Last edited: February 14, 2005

EuroCourt Nixes "Gross Indecency"

PlanetOut, August 1, 2000

SUMMARY: Oscar Wilde’s spirit is smiling in satisfaction as a gay man charged under the same law that imprisoned him is awarded over 30,000-pounds.

The European Court of Human Rights (ECHR) ruled unanimously July 31 that Britain’s gay-only "gross indecency" law violates Europe’s guarantee of "respect for a private family life" and awarded plaintiff "ADT" 20,929-pounds damages plus 12,391-pounds court costs. The gross indecency charge — famous for imprisoning Oscar Wilde — criminalizes sex between consenting adult males if any third party is present. ADT, 52, was arrested, convicted and given a conditional two-year suspended sentence in 1996 for a gay group sex gathering in his own home in Yorkshire four years ago after police obtained a videotape of the party, which had never been intended for circulation. Repeal of the gross indecency statute was already a part of a package of major sex crimes law reform published by Britain’s Labour Government last week.

The seven-judge ECHR panel agreed that the law violated Article 8 of the European Convention on Human Rights, and ruled that, "The activities in the case were purely and genuinely private." Having done so it did not consider ADT’s further argument that the law constitutes illegal discrimination on the basis of gender since it applies only to males, nor did it consider any issue of anti-gay discrimination per se. "Respect for private family life" had also been the ECHR basis last year for rejecting Britain’s ban on military service by gays and lesbians.

A spokesperson for the British Home Office said, "We will be studying the judgment carefully. In our observations to the court, the UK Government made it clear that this area of the law is already under review as part of the Review of Sexual Offences and Penalties which was published Wednesday [July 26]." The review panel which developed the recommendations for sex crimes reforms wrote that, "The review can find no justification for retaining an offence that deals solely with same-sex behavior between consenting adults in private."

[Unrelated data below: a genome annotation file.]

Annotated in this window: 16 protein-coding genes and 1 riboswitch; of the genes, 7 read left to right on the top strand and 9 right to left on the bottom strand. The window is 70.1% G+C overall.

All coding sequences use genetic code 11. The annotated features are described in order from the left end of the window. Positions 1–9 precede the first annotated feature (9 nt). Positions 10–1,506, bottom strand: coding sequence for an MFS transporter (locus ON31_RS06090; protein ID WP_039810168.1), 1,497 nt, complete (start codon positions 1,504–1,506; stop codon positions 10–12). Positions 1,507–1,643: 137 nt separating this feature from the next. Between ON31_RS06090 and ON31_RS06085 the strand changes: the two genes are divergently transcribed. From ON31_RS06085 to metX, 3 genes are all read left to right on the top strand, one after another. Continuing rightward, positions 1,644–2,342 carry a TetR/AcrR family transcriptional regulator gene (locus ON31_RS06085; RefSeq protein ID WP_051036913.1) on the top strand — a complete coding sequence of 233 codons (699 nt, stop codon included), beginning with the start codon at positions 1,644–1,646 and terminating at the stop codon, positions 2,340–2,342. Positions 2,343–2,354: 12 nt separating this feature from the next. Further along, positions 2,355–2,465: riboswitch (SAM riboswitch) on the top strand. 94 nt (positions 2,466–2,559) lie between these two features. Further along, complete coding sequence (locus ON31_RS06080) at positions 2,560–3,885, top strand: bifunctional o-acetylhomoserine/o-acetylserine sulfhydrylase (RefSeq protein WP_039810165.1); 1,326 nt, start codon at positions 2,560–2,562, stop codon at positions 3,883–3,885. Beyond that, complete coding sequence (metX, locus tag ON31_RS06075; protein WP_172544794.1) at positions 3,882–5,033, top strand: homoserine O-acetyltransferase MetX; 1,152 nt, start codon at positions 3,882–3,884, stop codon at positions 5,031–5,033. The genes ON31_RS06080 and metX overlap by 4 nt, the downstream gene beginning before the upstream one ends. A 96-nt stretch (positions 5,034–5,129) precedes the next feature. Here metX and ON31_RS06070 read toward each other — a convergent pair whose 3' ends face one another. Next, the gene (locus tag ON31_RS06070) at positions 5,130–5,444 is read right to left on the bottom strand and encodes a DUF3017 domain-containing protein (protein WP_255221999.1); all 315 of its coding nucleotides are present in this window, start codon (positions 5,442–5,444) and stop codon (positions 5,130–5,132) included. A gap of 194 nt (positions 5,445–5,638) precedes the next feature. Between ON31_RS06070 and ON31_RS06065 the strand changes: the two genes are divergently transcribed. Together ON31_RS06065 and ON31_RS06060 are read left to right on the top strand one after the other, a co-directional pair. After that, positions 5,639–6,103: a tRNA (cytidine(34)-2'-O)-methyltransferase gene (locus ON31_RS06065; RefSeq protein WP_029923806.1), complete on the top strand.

Angela Mason, OBE, executive director of the national gay and lesbian advocacy group Stonewall, said the ruling "This judgment drives a coach and horses through the gross indecency laws. It vindicates the view of the Sexual Offences Review that this legislation violates the right to privacy set out in the European Convention on Human Rights. It makes the new proposal to introduce an even-handed public sex offense more pressing. I believe the government will now have to issue a directive to police officers telling them not to continue prosecutions under this offense." Last year 354 reports of gross indecency were filed in England and Wales.

Peter Tatchell, spokesperson for the direct action group OutRage!, said, "This ruling spells the end of the gross indecency law which was used to convict Oscar Wilde in 1895. It’s astonishing that it survived so long, but this decision means the government will have to repeal it. It is another historic victory on the road to gay equality. It makes the remaining areas of discrimination in sexual offences law unsustainable. But i’s a great shame that legal change has to be imposed via the European Court rather than the free will of a Parliament that respects the rights of its gay citizens."

Anti-gay campaigner Dr. Adrian Rogers declared that Europe is "bringing down the social fabric of our society. They are giving a status to a form of activity which is less than desirable, medically hazardous and which really stands in opposition to the alternative, which is heterosexual family life. One wonders whether anything is going to remain illegal in Europe."

Some believe the ruling will burden the ruling Labour Party when it’s hoping to appear more pro-family as next year’s elections approach. Their Conservative Opposition is expected to run a moralistic "family values" campaign.

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